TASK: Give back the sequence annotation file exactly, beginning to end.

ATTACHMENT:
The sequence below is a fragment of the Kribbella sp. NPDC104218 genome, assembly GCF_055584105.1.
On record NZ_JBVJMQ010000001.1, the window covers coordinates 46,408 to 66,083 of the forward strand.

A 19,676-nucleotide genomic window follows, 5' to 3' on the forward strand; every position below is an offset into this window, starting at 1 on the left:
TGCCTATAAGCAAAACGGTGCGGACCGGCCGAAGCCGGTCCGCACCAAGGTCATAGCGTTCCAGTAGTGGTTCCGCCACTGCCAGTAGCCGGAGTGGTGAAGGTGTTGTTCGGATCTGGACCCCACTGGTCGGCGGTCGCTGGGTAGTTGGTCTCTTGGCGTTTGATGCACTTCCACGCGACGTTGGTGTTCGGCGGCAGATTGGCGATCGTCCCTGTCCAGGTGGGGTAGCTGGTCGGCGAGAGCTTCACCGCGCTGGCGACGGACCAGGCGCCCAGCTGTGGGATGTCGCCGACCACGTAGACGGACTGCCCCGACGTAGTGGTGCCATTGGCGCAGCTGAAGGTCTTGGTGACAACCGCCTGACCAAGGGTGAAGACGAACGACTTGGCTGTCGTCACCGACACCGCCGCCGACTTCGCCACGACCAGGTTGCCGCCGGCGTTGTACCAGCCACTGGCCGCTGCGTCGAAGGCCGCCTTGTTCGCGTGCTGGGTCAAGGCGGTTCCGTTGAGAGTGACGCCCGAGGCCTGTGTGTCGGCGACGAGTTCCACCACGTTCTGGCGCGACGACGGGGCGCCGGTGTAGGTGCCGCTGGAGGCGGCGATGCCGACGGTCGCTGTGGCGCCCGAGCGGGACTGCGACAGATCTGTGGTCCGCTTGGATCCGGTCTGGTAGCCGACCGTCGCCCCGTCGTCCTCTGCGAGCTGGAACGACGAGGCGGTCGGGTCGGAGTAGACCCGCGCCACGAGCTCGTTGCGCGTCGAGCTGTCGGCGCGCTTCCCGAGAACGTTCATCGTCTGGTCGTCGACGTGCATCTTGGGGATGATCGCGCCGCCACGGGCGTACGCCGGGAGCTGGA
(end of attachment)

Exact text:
The sequence below is a fragment of the Kribbella sp. NPDC104218 genome, assembly GCF_055584105.1.
On record NZ_JBVJMQ010000001.1, the window covers coordinates 46,408 to 66,083 of the forward strand.

A 19,676-nucleotide genomic window follows, 5' to 3' on the forward strand; every position below is an offset into this window, starting at 1 on the left:
TGCCTATAAGCAAAACGGTGCGGACCGGCCGAAGCCGGTCCGCACCAAGGTCATAGCGTTCCAGTAGTGGTTCCGCCACTGCCAGTAGCCGGAGTGGTGAAGGTGTTGTTCGGATCTGGACCCCACTGGTCGGCGGTCGCTGGGTAGTTGGTCTCTTGGCGTTTGATGCACTTCCACGCGACGTTGGTGTTCGGCGGCAGATTGGCGATCGTCCCTGTCCAGGTGGGGTAGCTGGTCGGCGAGAGCTTCACCGCGCTGGCGACGGACCAGGCGCCCAGCTGTGGGATGTCGCCGACCACGTAGACGGACTGCCCCGACGTAGTGGTGCCATTGGCGCAGCTGAAGGTCTTGGTGACAACCGCCTGACCAAGGGTGAAGACGAACGACTTGGCTGTCGTCACCGACACCGCCGCCGACTTCGCCACGACCAGGTTGCCGCCGGCGTTGTACCAGCCACTGGCCGCTGCGTCGAAGGCCGCCTTGTTCGCGTGCTGGGTCAAGGCGGTTCCGTTGAGAGTGACGCCCGAGGCCTGTGTGTCGGCGACGAGTTCCACCACGTTCTGGCGCGACGACGGGGCGCCGGTGTAGGTGCCGCTGGAGGCGGCGATGCCGACGGTCGCTGTGGCGCCCGAGCGGGACTGCGACAGATCTGTGGTCCGCTTGGATCCGGTCTGGTAGCCGACCGTCGCCCCGTCGTCCTCTGCGAGCTGGAACGACGAGGCGGTCGGGTCGGAGTAGACCCGCGCCACGAGCTCGTTGCGCGTCGAGCTGTCGGCGCGCTTCCCGAGAACGTTCATCGTCTGGTCGTCGACGTGCATCTTGGGGATGATCGCGCCGCCACGGGCGTACGCCGGGAGCTGGA